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In previous years, typically on the hottest day of the year is when I start making may Christmas cards. This year, it could be a bumper year if the predicted temperatures are correct. Here’s my tips for staying cool while crafting…
- Keep warm or strenuous activities to cooler times of the day or locations. These include heat embossing, laminating, drying prints artificially or gluing with glue guns.
- Adhesives can be affected by heat not only when using, but also when being stored. Move any sheet or tape adhesives into cooler storage and use at cooler times. You should also consider your pens, wax based crayons, inks and paints if they are in a warm spot.
- Keep a bowl of iced water in your crafting area to help lower the local temperature.
- When the warmer temperatures can no longer be avoided, keep to more sedentary techniques. Die-cutting/embossing with an electric or electronic cutter, colouring, stamping with rubber stamps are all fabulous to do in batches.
- Keep a drinks flask handy so you are kept refreshed during your crafting session. A cool flannel applied to your wrists can also help to lower your temperature.
The Cool Christmas Card Project
For this project, any snowy landscape (or any landscape if you are confident adding snow) will do. This one is a retired stamp, so take a look at The Gift of Christmas as a great alternative design. Easy techniques are key for when we are feeling uncomfortable while crafting.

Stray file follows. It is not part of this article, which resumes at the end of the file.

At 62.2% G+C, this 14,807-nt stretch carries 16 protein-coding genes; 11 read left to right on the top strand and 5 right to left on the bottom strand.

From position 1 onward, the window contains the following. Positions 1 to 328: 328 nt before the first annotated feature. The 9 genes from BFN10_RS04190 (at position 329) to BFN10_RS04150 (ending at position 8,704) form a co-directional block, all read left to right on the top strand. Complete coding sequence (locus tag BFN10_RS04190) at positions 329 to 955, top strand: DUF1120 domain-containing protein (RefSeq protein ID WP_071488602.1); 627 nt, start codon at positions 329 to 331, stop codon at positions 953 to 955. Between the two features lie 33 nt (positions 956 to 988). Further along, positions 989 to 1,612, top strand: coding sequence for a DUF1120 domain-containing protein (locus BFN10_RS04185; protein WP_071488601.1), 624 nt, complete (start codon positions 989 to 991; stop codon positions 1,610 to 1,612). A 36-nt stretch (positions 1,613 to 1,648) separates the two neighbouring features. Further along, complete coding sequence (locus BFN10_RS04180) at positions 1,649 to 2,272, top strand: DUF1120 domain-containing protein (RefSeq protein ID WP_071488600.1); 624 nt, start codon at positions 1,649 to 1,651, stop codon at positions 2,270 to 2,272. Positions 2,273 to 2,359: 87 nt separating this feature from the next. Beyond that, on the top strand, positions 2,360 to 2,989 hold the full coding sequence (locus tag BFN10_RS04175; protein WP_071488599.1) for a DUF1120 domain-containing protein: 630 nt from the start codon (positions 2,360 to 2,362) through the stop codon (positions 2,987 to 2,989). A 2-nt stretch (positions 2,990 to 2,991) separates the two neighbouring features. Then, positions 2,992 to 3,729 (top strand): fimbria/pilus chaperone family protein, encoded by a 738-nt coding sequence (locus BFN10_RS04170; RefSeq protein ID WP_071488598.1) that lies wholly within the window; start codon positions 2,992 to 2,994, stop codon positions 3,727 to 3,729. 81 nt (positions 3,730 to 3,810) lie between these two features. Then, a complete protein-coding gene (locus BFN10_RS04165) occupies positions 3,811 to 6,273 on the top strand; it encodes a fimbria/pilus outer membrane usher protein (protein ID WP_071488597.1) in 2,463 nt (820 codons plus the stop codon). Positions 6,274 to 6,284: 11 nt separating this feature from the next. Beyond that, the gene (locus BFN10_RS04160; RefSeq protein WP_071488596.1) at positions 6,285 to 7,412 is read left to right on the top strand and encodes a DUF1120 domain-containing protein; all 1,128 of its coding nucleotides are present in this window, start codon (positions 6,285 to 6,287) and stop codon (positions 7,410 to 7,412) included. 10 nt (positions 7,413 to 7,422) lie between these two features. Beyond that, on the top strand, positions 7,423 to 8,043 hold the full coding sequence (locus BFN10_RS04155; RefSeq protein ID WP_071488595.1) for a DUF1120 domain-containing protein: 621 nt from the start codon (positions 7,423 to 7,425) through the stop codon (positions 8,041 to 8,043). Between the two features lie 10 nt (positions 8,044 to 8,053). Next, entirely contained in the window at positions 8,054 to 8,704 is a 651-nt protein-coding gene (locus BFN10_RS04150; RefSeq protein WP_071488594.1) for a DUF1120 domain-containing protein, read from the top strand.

This card is painted using gouache paints which take very little water by comparison to watercolours, making them ideal to use with water brushes. I used the Pastel Paint Pan Set and Line and Wash Paint Pan Set from Derwent.
Squeeze a little water into the pan you want to use, then stir the paint with your brush. Whereas with watercolour we want a milky texture, with gouache we go a little thicker. These paints are opaque, so you want to carefully paint around your outlines, or conceal them beneath your paint for a no-line finish.
Choose a cardstock that can take water: a good watercolour paper or mixed media (for wet work) paper are both great choices.
Swap your black ink pad for a softer grey pad, but it needs to be permanent and non-water reactive. I used the Ranger Archival ink which is oil based and ideal. A softer outline will enable a more realistic result without going all the way to no-line colouring.
The finishing touch you can’t see in the photo is a touch of sparkle. Use a clear shimmer pen over the top of your painting. It will soften your painting slightly while giving a festive sparkle without having to go all out bling.
A textured metallic or pearlescent card can be a more subtle mount than glitter card. However, the choice is yours.